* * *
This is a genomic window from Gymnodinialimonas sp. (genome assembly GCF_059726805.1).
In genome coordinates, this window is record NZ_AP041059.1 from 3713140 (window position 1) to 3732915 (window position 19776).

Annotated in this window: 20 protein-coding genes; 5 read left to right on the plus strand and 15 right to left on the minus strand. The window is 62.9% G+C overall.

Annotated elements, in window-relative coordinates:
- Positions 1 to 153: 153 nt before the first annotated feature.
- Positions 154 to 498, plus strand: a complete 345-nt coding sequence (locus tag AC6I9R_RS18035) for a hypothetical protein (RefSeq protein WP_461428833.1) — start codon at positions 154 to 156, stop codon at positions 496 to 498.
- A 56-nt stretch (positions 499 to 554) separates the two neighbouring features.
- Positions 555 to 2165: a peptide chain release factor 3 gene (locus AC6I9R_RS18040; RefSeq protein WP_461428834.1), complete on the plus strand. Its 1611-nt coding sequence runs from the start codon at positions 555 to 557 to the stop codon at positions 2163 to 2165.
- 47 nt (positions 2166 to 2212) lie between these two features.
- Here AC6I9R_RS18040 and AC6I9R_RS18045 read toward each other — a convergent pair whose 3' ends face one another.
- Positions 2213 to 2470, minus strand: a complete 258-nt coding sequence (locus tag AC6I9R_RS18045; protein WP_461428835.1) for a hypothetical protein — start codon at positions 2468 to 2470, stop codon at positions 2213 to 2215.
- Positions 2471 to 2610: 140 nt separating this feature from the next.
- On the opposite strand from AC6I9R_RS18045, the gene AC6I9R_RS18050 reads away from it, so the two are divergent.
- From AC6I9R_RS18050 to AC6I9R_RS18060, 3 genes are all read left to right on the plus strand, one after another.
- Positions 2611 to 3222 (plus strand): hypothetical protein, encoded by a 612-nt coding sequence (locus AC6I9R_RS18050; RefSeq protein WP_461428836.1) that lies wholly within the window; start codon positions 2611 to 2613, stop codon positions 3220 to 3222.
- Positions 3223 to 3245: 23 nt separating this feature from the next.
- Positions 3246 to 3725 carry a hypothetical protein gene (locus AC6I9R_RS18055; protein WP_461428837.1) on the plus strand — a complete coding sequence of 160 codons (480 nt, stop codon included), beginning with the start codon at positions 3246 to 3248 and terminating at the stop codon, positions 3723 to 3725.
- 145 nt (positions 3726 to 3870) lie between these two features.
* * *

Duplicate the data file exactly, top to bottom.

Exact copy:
This is a genomic window from Gymnodinialimonas sp. (genome assembly GCF_059726805.1).
In genome coordinates, this window is record NZ_AP041059.1 from 3713140 (window position 1) to 3732915 (window position 19776).

Annotated in this window: 20 protein-coding genes; 5 read left to right on the plus strand and 15 right to left on the minus strand. The window is 62.9% G+C overall.

Annotated elements, in window-relative coordinates:
- Positions 1 to 153: 153 nt before the first annotated feature.
- Positions 154 to 498, plus strand: a complete 345-nt coding sequence (locus tag AC6I9R_RS18035) for a hypothetical protein (RefSeq protein WP_461428833.1) — start codon at positions 154 to 156, stop codon at positions 496 to 498.
- A 56-nt stretch (positions 499 to 554) separates the two neighbouring features.
- Positions 555 to 2165: a peptide chain release factor 3 gene (locus AC6I9R_RS18040; RefSeq protein WP_461428834.1), complete on the plus strand. Its 1611-nt coding sequence runs from the start codon at positions 555 to 557 to the stop codon at positions 2163 to 2165.
- 47 nt (positions 2166 to 2212) lie between these two features.
- Here AC6I9R_RS18040 and AC6I9R_RS18045 read toward each other — a convergent pair whose 3' ends face one another.
- Positions 2213 to 2470, minus strand: a complete 258-nt coding sequence (locus tag AC6I9R_RS18045; protein WP_461428835.1) for a hypothetical protein — start codon at positions 2468 to 2470, stop codon at positions 2213 to 2215.
- Positions 2471 to 2610: 140 nt separating this feature from the next.
- On the opposite strand from AC6I9R_RS18045, the gene AC6I9R_RS18050 reads away from it, so the two are divergent.
- From AC6I9R_RS18050 to AC6I9R_RS18060, 3 genes are all read left to right on the plus strand, one after another.
- Positions 2611 to 3222 (plus strand): hypothetical protein, encoded by a 612-nt coding sequence (locus AC6I9R_RS18050; RefSeq protein WP_461428836.1) that lies wholly within the window; start codon positions 2611 to 2613, stop codon positions 3220 to 3222.
- Positions 3223 to 3245: 23 nt separating this feature from the next.
- Positions 3246 to 3725 carry a hypothetical protein gene (locus AC6I9R_RS18055; protein WP_461428837.1) on the plus strand — a complete coding sequence of 160 codons (480 nt, stop codon included), beginning with the start codon at positions 3246 to 3248 and terminating at the stop codon, positions 3723 to 3725.
- 145 nt (positions 3726 to 3870) lie between these two features.